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nātĭo , ōnis, f. nascor,
I.a being born, birth; hence, transf.
I. Personified, Natio, the goddess of birth: “Natio quoque dea putanda est, quae, quia partus matronarum tueatur, a nascentibus Natio nominata est,Cic. N. D. 3, 18, 47 (al. Nascio).—
II. A breed, stock, kind, species, race (rare but class.; “syn.: genus, stirps, familia): in hominibus emendis si natione alter est melior, emimus pluris, etc.,Varr. L. L. 9, § 93 Müll.; “Auct. B. Alex. 7, 3: natio optimatium,Cic. Sest. 44, 96: “officiosissima candidatorum,id. Pis. 23, 55.—Also in a contemptuous sense, a race, tribe, set: “salvete, fures maritimi, Famelica hominum natio, quid agitis?Plaut. Rud. 2, 2, 6: “vestra natio (Epicureorum),Cic. N. D. 2, 29, 74: “ardelionum,Phaedr. 2, 5, 1.—Of animals: “praegnantes opere levant: venter enim labore nationem reddit deteriorem,Varr. R. R. 2, 6, 4; cf. id. L. L. 9, § 92 Müll.; and: in pecoribus quoque bonus proventus feturae bona natio dicitur, Paul. ex Fest. p. 167 Müll.—Transf., of things, a sort, kind (post-Aug.): “nationes in apium naturā diximus,Plin. 22, 24, 50, § 109: “cera natione Pontica,id. 21, 14, 49, § 83; cf. id. 12, 25, 55, § 125.—
B. In a more restricted sense, a race of people, nation, people (used commonly in a more limited sense than gens, and sometimes as identical with it; cf.: gens, populus; usually applied by Cicero to distant and barbarous people): nam itast haec hominum natio; “in Epidamniis Voluptarii, etc.,Plaut. Men. 2, 1, 34: “omnes nationes servitutem ferre possunt: nostra civitas non potest,Cic. Phil. 10, 10, 20; cf.: “exteris nationibus ac gentibus ostendere, etc.,id. Font. 11, 25: “ne nationes quidem et gentes,id. N. D. 3, 39, 93; cf.“, in the reverse order: omnes exterae gentes ac nationes,id. Imp. Pomp. 11, 31: “per omnes gentes nationesque,Quint. 11, 3, 87: “eruditissima Graecorum natio,Cic. de Or. 2, 4, 18: “Judaei et Syri, nationes natae servituti,id. Prov. Cons. 5, 10: “immanes ac barbarae nationes,id. Q. Fr. 1, 1, 9, § 27: “quod eas quoque nationes adire volebat,Caes. B. G. 3, 7: “Suevi majorem Germaniae partem obtinent, propriis adhuc nationibus nominibusque discreti,Tac. G. 38: “Gannascus, natione Canninefas,id. A. 11, 18: “patre Camissare, natione Care, matre Scythissā natus,Nep. Dat. 1, 1: “NATIONE CILIX,Inscr. Fabr. p. 495, n. 189; so in connection with names of cities: NATIONE ARRETIO, Inscr. Don. cl. 6, n. 181.—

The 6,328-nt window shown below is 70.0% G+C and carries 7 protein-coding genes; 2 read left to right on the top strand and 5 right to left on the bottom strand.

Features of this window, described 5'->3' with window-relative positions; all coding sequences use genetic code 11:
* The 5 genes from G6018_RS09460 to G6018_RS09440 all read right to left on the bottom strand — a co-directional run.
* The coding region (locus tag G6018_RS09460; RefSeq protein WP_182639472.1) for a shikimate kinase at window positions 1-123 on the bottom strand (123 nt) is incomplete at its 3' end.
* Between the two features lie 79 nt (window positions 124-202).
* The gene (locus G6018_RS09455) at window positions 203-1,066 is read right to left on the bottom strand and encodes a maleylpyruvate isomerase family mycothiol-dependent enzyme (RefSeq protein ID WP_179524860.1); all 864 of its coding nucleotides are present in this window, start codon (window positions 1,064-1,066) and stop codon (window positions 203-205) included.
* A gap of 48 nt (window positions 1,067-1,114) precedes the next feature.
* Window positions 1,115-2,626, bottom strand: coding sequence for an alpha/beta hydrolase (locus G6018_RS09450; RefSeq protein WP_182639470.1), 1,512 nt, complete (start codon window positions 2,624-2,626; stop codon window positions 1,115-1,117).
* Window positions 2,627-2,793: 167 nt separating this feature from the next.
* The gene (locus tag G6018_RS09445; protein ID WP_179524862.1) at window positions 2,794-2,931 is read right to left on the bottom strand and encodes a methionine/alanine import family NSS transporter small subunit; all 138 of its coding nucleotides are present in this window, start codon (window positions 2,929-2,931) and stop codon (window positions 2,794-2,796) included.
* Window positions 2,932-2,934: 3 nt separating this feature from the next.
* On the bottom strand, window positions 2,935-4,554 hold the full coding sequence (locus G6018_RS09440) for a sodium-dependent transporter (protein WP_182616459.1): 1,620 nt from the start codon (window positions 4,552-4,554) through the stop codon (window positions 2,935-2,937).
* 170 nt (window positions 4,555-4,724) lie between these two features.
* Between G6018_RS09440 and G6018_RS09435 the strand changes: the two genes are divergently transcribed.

2. Ad Nationes, the name of a portico in Rome, built by Augustus, where the images of all known nations were set up: “ante aditum porticūs Ad Nationes,Plin. 36, 5, 4, § 39; cf. Serv. Verg. A. 8, 721.—
3. In eccl. Lat., like gens, and the Gr. ἔθνος, opp. to Christians, the heathen: “per deos nationum,Tert. de Idol. 22.
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